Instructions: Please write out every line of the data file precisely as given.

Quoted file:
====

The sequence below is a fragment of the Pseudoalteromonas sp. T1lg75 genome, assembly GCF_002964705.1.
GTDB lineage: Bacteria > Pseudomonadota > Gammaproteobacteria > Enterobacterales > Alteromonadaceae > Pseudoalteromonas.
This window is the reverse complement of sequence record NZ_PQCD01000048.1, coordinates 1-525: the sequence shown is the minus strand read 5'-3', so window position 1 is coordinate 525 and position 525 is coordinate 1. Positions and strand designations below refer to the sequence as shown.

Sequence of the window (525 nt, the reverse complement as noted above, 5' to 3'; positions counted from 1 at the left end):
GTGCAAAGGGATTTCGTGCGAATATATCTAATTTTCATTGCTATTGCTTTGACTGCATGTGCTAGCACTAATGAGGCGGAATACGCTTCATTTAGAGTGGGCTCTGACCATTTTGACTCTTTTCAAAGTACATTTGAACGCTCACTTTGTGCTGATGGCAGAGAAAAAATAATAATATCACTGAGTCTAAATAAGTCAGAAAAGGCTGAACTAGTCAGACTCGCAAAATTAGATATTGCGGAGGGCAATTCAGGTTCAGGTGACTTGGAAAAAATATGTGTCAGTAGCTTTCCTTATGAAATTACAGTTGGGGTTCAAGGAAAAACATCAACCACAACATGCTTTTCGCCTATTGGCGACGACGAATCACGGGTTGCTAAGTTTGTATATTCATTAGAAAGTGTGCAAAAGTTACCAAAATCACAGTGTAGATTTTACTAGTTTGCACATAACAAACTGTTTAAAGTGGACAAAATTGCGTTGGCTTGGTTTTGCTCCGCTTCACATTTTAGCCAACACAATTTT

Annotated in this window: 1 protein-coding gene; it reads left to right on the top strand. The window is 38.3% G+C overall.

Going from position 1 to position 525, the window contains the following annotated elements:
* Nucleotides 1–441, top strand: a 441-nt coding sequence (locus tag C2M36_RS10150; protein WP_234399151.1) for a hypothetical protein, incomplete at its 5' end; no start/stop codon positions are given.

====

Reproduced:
The sequence below is a fragment of the Pseudoalteromonas sp. T1lg75 genome, assembly GCF_002964705.1.
GTDB lineage: Bacteria > Pseudomonadota > Gammaproteobacteria > Enterobacterales > Alteromonadaceae > Pseudoalteromonas.
This window is the reverse complement of sequence record NZ_PQCD01000048.1, coordinates 1-525: the sequence shown is the minus strand read 5'-3', so window position 1 is coordinate 525 and position 525 is coordinate 1. Positions and strand designations below refer to the sequence as shown.

Sequence of the window (525 nt, the reverse complement as noted above, 5' to 3'; positions counted from 1 at the left end):
GTGCAAAGGGATTTCGTGCGAATATATCTAATTTTCATTGCTATTGCTTTGACTGCATGTGCTAGCACTAATGAGGCGGAATACGCTTCATTTAGAGTGGGCTCTGACCATTTTGACTCTTTTCAAAGTACATTTGAACGCTCACTTTGTGCTGATGGCAGAGAAAAAATAATAATATCACTGAGTCTAAATAAGTCAGAAAAGGCTGAACTAGTCAGACTCGCAAAATTAGATATTGCGGAGGGCAATTCAGGTTCAGGTGACTTGGAAAAAATATGTGTCAGTAGCTTTCCTTATGAAATTACAGTTGGGGTTCAAGGAAAAACATCAACCACAACATGCTTTTCGCCTATTGGCGACGACGAATCACGGGTTGCTAAGTTTGTATATTCATTAGAAAGTGTGCAAAAGTTACCAAAATCACAGTGTAGATTTTACTAGTTTGCACATAACAAACTGTTTAAAGTGGACAAAATTGCGTTGGCTTGGTTTTGCTCCGCTTCACATTTTAGCCAACACAATTTT

Annotated in this window: 1 protein-coding gene; it reads left to right on the top strand. The window is 38.3% G+C overall.

Going from position 1 to position 525, the window contains the following annotated elements:
* Nucleotides 1–441, top strand: a 441-nt coding sequence (locus tag C2M36_RS10150; protein WP_234399151.1) for a hypothetical protein, incomplete at its 5' end; no start/stop codon positions are given.